In structure and some of its habits much resembling a bullfinch, but much exceeding that bird in size, it has the plumage of a crossbill and appears to undergo the same changes as do the members of the restricted genus Loxia - the young being of a dull greenish-grey streaked with brownish-black, the adult liens tinged with golden-green, and the cocks glowing with crimson-red on nearly all the body-feathers, this last colour being replaced after moulting in confinement by bright yellow.
A homestead to the value of $1000 which is owned and occupied by the head of a family is exempt from attachment or forced sale except for debts secured by mechanics', labourers', materialmen's or vendors' liens upon the premises.
Recognized causes for divorce are adultery, extreme cruelty, wilful desertion, wilful neglect, habitual intemperance or conviction for felony, The homestead of a head of a family consisting either of a farm not exceeding 160 acres or $2500 in value, or of a house and lot - the lot not exceeding 4 acre, and the house and lot not exceeding $2500 in value - is secured against debtors except in case of judgments obtained before the homestead was recorded as such, in case of labourers', mechanics' or vendors' liens, and in case of a debt secured by mortgage; if the owner is a married person the homestead cannot be mortgaged without the consent of both husband and wife.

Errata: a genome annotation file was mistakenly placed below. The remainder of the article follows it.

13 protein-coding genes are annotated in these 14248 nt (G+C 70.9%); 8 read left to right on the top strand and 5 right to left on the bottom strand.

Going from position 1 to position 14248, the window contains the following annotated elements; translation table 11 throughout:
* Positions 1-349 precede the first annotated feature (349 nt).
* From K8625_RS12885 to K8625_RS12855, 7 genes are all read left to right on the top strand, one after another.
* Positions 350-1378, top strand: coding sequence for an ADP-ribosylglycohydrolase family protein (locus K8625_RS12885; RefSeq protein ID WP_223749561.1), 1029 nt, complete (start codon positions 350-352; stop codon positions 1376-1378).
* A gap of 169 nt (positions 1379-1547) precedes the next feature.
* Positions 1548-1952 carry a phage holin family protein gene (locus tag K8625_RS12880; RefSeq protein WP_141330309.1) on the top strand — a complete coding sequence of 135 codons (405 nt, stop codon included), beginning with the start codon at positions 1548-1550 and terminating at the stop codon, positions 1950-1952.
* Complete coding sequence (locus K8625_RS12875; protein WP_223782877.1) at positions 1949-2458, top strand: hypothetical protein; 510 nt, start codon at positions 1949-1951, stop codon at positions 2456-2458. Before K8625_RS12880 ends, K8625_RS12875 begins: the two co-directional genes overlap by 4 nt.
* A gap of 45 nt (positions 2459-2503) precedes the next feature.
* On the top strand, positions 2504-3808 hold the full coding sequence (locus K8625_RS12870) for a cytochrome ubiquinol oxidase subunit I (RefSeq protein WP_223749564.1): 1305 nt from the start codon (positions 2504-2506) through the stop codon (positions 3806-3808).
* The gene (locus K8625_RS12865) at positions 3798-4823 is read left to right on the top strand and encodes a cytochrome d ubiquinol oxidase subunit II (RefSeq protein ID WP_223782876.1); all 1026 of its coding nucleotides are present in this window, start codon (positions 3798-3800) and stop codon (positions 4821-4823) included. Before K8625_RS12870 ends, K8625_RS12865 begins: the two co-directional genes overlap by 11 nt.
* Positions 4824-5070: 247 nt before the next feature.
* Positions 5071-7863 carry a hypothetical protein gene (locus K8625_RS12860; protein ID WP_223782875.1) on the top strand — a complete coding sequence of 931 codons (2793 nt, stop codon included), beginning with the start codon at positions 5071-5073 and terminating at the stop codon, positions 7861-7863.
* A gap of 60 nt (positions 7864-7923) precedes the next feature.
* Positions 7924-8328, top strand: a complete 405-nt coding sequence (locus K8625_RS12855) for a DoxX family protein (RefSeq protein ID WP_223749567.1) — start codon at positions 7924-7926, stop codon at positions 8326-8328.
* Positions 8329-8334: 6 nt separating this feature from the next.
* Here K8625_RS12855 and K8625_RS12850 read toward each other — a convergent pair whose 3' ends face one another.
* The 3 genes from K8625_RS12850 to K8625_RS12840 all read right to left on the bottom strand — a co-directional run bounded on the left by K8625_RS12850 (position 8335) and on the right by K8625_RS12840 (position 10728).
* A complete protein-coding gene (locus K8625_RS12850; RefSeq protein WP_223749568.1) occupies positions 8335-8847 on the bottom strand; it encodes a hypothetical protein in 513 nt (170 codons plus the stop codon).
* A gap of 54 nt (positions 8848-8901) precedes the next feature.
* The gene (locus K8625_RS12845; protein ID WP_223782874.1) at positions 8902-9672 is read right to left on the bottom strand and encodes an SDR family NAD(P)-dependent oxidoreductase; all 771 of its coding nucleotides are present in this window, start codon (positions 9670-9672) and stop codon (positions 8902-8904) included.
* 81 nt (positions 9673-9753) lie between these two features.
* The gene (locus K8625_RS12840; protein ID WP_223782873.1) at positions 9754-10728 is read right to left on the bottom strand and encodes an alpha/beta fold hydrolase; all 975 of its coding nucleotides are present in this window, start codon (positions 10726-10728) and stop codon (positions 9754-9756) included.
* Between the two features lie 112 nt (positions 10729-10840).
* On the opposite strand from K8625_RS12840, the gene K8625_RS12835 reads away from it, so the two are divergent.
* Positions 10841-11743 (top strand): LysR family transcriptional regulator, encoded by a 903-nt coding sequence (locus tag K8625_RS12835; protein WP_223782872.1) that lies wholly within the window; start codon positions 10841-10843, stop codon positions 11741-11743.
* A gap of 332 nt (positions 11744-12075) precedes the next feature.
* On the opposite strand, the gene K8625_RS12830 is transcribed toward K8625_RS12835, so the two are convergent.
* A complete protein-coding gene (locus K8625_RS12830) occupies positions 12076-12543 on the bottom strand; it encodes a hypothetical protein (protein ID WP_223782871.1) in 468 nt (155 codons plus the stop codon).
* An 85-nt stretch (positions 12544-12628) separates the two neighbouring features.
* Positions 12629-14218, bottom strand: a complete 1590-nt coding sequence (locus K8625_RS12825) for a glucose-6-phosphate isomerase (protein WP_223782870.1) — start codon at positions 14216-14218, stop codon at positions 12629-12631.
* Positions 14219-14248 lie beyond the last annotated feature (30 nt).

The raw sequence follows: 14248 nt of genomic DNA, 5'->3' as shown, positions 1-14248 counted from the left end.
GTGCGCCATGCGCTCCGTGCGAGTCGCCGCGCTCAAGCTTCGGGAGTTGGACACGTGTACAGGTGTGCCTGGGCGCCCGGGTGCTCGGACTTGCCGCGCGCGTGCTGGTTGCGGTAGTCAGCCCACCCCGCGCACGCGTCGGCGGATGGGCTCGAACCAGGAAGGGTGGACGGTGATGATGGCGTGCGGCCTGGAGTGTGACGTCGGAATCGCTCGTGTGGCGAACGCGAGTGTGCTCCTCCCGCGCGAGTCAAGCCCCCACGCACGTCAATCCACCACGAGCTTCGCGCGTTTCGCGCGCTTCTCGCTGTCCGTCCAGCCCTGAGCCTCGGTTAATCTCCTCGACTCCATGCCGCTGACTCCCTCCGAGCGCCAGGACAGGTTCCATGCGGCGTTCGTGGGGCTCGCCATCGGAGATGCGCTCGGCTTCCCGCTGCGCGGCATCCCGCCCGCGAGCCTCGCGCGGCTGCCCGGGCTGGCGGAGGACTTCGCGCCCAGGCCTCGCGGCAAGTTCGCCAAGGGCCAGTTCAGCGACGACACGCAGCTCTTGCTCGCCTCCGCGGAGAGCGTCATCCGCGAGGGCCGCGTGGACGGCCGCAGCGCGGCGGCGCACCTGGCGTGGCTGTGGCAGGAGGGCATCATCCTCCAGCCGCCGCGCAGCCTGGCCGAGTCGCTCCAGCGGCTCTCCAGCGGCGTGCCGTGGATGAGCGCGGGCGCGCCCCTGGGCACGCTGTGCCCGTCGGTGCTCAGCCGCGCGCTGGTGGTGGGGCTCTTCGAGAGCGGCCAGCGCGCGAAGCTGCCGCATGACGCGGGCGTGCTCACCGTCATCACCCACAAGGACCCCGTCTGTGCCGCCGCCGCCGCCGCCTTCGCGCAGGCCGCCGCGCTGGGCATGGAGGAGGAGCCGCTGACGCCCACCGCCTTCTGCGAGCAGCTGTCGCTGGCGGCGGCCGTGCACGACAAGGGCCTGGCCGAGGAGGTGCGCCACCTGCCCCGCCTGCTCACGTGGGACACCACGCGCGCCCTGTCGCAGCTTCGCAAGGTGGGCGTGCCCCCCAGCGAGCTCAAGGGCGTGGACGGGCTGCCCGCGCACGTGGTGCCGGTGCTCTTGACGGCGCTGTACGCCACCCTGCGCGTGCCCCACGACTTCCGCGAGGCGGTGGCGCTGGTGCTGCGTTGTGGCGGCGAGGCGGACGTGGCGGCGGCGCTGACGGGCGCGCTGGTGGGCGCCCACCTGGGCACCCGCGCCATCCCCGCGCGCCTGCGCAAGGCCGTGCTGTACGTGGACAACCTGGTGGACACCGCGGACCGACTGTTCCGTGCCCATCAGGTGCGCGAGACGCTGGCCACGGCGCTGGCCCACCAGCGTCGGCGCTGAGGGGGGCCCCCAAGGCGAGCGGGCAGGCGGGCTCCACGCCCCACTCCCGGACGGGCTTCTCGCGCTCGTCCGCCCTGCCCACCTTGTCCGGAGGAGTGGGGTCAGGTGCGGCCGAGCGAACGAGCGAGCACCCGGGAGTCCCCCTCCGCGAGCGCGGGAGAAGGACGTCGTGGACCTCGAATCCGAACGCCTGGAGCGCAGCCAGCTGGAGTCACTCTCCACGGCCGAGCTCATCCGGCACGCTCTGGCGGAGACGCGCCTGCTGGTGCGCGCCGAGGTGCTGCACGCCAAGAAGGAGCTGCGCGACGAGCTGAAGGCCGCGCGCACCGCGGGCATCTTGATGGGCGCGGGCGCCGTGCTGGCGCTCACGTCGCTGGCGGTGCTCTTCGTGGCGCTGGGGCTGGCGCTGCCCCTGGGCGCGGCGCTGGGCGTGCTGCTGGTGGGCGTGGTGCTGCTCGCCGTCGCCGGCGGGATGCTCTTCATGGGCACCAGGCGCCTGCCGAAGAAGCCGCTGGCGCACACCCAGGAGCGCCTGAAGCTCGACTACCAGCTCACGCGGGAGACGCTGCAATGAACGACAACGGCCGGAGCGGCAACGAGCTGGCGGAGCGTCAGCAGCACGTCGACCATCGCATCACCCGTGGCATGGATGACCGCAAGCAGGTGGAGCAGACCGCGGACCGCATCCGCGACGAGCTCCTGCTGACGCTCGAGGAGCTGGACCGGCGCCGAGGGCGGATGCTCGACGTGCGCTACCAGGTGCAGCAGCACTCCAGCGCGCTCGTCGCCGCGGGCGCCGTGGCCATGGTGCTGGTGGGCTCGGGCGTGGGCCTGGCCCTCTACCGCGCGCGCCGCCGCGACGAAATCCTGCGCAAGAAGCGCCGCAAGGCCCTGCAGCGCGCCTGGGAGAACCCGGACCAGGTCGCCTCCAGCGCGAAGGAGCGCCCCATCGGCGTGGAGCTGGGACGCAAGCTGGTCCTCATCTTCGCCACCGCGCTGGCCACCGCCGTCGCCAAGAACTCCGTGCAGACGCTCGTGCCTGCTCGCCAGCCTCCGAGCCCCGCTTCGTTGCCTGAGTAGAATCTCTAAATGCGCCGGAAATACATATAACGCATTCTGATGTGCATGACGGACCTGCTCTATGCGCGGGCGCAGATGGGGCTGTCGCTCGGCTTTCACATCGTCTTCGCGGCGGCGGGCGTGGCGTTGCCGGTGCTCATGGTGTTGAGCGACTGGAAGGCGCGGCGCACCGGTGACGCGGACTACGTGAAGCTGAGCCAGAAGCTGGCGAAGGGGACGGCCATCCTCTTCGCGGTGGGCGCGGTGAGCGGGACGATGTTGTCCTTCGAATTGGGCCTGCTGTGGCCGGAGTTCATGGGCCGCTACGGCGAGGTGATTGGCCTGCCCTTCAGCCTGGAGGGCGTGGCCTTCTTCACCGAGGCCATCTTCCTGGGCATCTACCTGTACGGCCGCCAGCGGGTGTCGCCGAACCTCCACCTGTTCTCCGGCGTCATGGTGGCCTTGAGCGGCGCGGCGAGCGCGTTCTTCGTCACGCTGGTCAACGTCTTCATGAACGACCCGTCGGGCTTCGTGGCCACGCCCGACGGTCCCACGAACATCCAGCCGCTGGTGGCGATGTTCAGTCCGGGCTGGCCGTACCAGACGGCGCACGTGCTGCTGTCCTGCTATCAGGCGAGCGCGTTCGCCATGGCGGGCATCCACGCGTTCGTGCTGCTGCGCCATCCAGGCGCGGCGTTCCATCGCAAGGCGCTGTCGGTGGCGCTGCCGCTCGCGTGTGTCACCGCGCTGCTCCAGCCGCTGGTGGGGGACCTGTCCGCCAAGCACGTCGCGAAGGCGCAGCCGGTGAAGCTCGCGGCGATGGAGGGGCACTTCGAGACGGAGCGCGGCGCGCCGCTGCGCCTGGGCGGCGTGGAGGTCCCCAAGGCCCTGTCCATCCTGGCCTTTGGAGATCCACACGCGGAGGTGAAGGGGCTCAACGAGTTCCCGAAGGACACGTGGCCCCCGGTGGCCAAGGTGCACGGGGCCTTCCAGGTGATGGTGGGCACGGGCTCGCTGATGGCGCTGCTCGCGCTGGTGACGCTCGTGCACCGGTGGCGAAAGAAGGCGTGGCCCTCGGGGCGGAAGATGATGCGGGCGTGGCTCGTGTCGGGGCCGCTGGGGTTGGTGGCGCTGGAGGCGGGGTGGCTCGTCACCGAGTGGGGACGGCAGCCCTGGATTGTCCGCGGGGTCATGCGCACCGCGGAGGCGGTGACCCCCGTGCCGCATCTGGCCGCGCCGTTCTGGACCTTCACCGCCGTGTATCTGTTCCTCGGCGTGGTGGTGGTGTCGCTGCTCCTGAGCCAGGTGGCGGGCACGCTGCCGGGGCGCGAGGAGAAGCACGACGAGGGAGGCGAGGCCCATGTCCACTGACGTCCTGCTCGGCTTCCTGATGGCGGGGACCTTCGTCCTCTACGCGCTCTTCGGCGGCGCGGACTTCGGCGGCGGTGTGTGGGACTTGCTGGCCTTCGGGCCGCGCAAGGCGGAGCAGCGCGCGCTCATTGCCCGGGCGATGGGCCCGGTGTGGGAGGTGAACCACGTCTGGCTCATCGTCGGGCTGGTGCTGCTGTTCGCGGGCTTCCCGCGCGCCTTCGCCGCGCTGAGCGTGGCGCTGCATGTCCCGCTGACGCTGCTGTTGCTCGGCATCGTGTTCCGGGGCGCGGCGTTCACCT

The exemption is not valid against a debt created for the purchase money, or against taxes levied on the property, or against mechanics' or labourers' liens for work done or material furnished for improvements, or against a mortgage acknowledged by both husband and wife.
Homesteads belonging to the head of a family and containing 80 to 160 acres (according to value) if in the country, or a lot of ¢ to one acre (according to value), if in town, village or city, are exempt from liability for debts, excepting liens for purchase money, improvements or taxes.
A homestead provision (1901) exempts from liability for debts (except mortgages or liens placed before the homestead claim) any homestead belonging to the head of a family, existing in one compact body and valued at not more than $2500; such a homestead a married man may not sell, lease or put a lien on without his wife's consent.
Under the laws of Maine a householder owning and occupying a house and lot may hold the same, or such part of it as does not exceed $500 in value, as a homestead exempt from attachment, except for the satisfaction of liens for labour or material, by filing in the registry of deeds a certificate stating his desire for such an exemption, provided he is not the owner of an exempted lot purchased from the state; and the exemption may be continued during the widowhood of his widow or the minority of his children.
A homestead not exceeding $1500 for the head of the family and $500 additional for the husband or wife and $250 additional for each other member of the family is not subject to execution except for the purchase price, or mechanic's and labourer's liens, lawful mortgage or taxes.